Have you made any New Year’s resolutions? Perhaps you want to learn something new, take on a challenge or just spend some more time in the great outdoors. Argyll’s inspiring landscape of hills, glens and coastline make it the perfect setting for a host of outdoor adventures and challenges. There are all sorts of unique experiences to be had across Scotland’s Adventure Coast from close encounters with rare wildlife to magical music festivals on remote islands. Here’s a list of New Year’s resolutions, each one with an Argyll twist!
Thread the needle
Explore the Arrochar Alps and climb The Cobbler, one of Scotland’s most enticing and iconic peaks. At 884 metres (2,900ft) in height, The Cobbler is only a Corbett, but it still has an impressive summit with incredible views. The true summit can be reached by ‘threading the needle’, which involves crawling through a gap (known as the needle) in the summit rock formation from the north side to the south. You’ll need good scrambling skills and a lot of nerve.
Swim with sharks
Argyll & the Isles is known world-wide as a basking shark hotspot. During the summer months these fantastic creatures migrate from their winter feeding grounds to Scotland. Take a trip with Oban-based Basking Shark Scotland and you can get in the water and dive, swim or snorkel alongside these magnificent, but harmless, creatures.
Learn to surf
Head to the ‘Hawaii of the north’ and catch some waves! Tiree, the most westerly Inner Hebridean island, is a mecca for surfers and home to some fantastic surfing schools - Suds Surf, Wild Diamond and Blackhouse Watersports. The island is fringed by beautiful sandy beaches and is perfectly placed to catch the swell from the North Atlantic. The west coast of Kintyre is another of Argyll’s top surfing spots. Pete’s Surf School on Westport beach offers tuition for all levels.
Bag an island Munro
Ben More is the only Munro on an inner Hebridean island. Situated in the south of the island of Mull, it's a magnificent, rocky mountain and a fantastic viewpoint for scores of islands dotted around the Minches. Make it to the summit on a sunny day and you’ll be treated to spectacular views across the Sound of Mull to Staffa, Ulva, the Ross of Mull and Iona in the distance.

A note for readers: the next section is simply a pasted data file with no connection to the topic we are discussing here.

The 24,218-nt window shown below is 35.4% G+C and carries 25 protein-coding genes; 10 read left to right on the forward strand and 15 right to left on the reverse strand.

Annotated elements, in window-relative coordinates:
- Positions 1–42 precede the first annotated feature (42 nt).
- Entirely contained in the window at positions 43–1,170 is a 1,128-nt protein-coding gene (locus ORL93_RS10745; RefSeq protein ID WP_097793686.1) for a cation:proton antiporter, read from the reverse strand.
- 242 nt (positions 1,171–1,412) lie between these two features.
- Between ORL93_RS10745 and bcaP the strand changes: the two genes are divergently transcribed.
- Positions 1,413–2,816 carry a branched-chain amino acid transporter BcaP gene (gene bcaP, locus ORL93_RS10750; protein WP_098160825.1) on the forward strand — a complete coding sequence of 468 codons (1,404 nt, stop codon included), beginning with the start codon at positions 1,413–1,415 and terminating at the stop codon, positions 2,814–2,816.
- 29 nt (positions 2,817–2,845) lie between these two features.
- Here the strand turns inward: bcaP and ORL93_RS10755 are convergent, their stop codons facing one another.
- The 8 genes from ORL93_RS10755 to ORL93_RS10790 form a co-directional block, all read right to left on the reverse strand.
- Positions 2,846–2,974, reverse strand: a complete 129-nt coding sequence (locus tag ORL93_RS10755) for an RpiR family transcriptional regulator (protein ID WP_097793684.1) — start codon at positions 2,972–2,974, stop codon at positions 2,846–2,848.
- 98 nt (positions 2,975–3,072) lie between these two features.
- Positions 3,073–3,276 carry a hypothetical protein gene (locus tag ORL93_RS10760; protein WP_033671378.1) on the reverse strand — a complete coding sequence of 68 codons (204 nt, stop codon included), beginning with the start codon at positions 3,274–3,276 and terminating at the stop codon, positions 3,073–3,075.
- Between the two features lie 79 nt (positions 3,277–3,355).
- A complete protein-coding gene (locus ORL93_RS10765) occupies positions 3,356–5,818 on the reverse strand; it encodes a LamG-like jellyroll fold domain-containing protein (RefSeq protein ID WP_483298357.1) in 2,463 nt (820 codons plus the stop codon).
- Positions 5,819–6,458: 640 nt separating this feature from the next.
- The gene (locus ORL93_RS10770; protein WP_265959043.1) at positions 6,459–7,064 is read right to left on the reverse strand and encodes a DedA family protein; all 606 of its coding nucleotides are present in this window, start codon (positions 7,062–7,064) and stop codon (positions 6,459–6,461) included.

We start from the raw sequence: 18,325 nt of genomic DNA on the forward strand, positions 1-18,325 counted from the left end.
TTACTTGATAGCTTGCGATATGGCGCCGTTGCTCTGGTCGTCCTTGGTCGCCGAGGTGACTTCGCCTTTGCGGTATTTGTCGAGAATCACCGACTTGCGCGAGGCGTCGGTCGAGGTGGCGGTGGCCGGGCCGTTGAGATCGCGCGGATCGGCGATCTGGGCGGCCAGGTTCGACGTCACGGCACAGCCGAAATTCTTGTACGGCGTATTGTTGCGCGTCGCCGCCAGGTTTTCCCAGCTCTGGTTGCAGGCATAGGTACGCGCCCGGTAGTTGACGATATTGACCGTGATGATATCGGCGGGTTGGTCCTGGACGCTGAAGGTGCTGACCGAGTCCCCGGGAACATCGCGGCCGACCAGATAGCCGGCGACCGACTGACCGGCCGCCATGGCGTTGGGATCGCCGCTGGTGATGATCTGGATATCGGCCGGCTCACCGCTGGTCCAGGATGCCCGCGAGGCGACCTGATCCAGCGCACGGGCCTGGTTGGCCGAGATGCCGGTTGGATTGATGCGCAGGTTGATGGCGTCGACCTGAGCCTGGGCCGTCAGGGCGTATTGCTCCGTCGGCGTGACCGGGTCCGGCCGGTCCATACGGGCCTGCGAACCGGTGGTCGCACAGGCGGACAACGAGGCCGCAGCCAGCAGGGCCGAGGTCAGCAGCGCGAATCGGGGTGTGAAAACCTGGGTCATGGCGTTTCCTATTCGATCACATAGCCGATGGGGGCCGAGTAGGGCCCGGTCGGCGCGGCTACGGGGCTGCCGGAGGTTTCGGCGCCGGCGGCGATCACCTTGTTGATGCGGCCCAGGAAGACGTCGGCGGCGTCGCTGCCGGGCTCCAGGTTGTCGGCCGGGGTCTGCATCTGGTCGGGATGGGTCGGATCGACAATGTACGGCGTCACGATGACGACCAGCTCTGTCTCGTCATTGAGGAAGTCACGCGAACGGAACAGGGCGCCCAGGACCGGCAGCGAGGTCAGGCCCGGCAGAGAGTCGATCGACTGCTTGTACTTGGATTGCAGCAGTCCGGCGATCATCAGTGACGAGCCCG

Take on the Paps
Jura’s three impressive peaks – known as the Paps of Jura – dominate the island’s landscape. They make for fantastic hillwalking. But for a real challenge, you can take part in the Isle of Jura Fell Race. It’s one of the toughest events in British hill racing at this distance across punishing terrain. Entries for 2019 open on 1st January and will fill up quickly.
Argyll is famed for its whiskies, producing some of the most popular and unique single malts in the world. Fifteen world-class distilleries dot what’s known as the ‘whisky coast’. Most of these historic distilleries offer guided tours ending with a large dram. It’s a great way to discover how the history, culture and landscapes of the region have shaped its distinctive whiskies. There are some new ways to experience whisky in Argyll too. Laphroaig’s Water to Whisky Experience includes a visit to Laphroaig’s water source and a chance to cut peat at the peat beds.
Delve deeper into Scottish history
Kilmartin Glen in mid Argyll is one of Scotland’s richest and most important prehistoric landscapes. Within six miles of Kilmartin village there are over 800 historic monuments, cairns, standing stones, stone circles and rock art dating back over 5000 years have been recorded within this area. Walk up the rocky outcrop of Dunadd, the capital of the Ancient Kingdom of Dalriada. Legend has it that the first Kings of Scotland were crowned here.
Cycle the serpentine
Serpentine Hill, a town road in Rothesay on the island of Bute, offers one of Scotland’s most technical hill climb challenges. With 14 hairpin bends that come in quick succession and a 10 per cent average gradient, this is a lung-busting cycle that’s not for the faint (or weak!) of heart. The record is 1 minute 57 seconds but you can be proud of any time under three minutes. The Serpentine Hill Race is part of the annual Bute Weekend of Cycling.
Go to an island music festival
Make your way to an Argyll island for a magical musical adventure. Argyll’s idyllic islands host a number of fantastic music festivals, all of them in the most stunning coastal locations. From the famous Tiree Music Festival to the traditional Jura Music festival, there’s something for all tastes.
Walk a long-distance route
Argyll is home to some awe-inspiring great trails that traverse its landscape. Weave your way along these trails and explore glens, climb hills and discover an intricate coastline with myriad islands. Many of the the great trails link up, so you can connect them up for an epic route. Try the Loch Lomond & Cowal Way, Kintyre Way, Three Lochs Way, West Island Way, and John Muir Way.
See starry skies
With no street lights and its geographic isolation, the island of Coll is one of the best places in the UK for star gazing. Coll is the first official Dark Sky island in Scotland, and one of only two in the UK. Check out the Coll & The Cosmos star gazing breaks.